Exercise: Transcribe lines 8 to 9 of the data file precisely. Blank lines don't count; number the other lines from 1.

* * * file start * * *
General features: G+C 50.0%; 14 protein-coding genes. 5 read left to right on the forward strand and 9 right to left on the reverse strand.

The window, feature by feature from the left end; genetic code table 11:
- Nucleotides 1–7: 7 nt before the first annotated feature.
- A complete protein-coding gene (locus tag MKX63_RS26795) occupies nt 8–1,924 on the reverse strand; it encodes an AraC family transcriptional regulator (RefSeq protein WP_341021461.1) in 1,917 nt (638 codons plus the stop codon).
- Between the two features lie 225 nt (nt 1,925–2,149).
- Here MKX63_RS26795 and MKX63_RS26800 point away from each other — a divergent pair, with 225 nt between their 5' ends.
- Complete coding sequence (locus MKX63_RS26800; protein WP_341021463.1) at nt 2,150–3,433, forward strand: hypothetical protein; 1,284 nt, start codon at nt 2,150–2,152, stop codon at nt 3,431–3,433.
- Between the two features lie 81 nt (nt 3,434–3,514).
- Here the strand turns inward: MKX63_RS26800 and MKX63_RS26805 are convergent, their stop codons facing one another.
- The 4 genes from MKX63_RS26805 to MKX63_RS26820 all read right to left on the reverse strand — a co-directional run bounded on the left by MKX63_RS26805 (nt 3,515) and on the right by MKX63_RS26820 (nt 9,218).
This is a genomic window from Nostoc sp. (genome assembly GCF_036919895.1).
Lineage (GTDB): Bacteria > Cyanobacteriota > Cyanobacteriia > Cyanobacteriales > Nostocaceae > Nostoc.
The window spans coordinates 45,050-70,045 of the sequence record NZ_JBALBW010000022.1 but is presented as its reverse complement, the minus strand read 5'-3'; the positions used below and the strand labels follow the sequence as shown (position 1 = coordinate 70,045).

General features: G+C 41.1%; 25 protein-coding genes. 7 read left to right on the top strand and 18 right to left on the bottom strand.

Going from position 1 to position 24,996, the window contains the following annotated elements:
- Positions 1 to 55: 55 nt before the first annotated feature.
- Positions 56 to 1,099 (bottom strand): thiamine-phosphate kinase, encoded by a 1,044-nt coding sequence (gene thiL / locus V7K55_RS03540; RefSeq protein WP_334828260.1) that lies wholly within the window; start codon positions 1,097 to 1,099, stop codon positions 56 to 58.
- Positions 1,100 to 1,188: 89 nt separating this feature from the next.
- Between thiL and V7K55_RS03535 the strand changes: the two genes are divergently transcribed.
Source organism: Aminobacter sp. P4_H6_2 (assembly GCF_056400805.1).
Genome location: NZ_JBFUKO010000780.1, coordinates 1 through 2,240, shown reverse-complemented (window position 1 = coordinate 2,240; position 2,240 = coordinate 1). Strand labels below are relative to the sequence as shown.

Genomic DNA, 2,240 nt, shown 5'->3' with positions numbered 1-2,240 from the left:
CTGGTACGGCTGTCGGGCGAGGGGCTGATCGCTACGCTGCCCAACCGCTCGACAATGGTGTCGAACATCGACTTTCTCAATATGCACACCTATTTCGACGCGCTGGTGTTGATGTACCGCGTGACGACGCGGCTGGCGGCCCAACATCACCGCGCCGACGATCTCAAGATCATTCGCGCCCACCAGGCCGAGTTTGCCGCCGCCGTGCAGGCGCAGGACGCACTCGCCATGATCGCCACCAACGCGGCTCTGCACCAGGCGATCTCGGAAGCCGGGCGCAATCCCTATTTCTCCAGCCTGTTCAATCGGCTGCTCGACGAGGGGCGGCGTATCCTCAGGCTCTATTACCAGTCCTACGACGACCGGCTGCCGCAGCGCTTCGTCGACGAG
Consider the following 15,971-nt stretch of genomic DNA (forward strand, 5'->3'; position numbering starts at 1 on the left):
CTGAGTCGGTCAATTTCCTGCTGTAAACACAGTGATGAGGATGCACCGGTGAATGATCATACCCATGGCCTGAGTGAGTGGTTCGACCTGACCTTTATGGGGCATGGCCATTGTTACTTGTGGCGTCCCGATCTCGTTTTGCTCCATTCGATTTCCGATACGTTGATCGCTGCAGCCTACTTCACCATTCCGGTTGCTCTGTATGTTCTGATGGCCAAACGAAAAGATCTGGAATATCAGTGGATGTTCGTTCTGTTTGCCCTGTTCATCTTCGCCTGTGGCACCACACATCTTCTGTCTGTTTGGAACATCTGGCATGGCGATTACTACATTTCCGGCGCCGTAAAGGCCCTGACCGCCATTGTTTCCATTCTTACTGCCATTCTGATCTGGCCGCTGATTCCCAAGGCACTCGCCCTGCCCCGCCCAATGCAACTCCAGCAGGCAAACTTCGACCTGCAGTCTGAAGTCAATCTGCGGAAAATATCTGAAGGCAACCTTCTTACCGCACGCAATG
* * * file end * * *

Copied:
- Between the two features lie 81 nt (nt 3,434–3,514).
- Here the strand turns inward: MKX63_RS26800 and MKX63_RS26805 are convergent, their stop codons facing one another.